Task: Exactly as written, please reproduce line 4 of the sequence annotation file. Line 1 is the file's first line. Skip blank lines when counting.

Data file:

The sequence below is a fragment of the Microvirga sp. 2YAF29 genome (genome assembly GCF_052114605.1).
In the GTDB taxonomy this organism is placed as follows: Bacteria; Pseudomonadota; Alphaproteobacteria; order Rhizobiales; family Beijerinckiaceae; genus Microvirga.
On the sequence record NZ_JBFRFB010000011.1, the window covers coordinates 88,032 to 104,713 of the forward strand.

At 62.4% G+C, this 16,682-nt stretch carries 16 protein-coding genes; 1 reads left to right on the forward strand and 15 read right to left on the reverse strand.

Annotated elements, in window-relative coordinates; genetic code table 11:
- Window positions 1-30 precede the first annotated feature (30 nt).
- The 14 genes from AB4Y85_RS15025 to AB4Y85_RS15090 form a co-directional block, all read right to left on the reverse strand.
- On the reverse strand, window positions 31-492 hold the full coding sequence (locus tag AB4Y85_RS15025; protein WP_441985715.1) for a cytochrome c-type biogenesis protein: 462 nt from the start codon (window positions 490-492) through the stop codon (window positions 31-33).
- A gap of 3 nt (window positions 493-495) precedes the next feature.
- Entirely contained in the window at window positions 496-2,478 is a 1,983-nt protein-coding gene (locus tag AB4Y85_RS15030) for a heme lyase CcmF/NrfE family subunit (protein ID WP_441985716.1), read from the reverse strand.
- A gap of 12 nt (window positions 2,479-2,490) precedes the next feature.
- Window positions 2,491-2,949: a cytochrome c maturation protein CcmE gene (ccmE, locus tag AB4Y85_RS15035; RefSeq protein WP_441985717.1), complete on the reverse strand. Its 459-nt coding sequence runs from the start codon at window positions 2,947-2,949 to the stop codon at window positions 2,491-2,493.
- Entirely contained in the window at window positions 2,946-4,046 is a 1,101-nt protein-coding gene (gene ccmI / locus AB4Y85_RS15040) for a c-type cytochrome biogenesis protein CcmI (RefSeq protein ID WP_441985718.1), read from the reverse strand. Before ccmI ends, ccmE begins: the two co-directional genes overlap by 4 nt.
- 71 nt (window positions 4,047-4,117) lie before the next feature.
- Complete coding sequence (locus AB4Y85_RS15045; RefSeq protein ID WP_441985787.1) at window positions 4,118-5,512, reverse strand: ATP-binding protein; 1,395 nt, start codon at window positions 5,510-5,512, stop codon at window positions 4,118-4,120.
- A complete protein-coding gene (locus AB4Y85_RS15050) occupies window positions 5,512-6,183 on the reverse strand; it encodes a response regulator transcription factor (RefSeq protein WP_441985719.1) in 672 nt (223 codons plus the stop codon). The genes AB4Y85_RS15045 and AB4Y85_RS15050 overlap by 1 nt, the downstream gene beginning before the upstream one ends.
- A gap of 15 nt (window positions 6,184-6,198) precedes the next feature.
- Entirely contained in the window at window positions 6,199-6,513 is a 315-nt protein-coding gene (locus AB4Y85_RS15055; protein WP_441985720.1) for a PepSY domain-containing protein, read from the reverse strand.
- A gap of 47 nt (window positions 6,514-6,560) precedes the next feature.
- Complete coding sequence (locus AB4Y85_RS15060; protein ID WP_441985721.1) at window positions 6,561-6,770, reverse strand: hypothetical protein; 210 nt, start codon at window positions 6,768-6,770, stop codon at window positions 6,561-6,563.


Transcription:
At 62.4% G+C, this 16,682-nt stretch carries 16 protein-coding genes; 1 reads left to right on the forward strand and 15 read right to left on the reverse strand.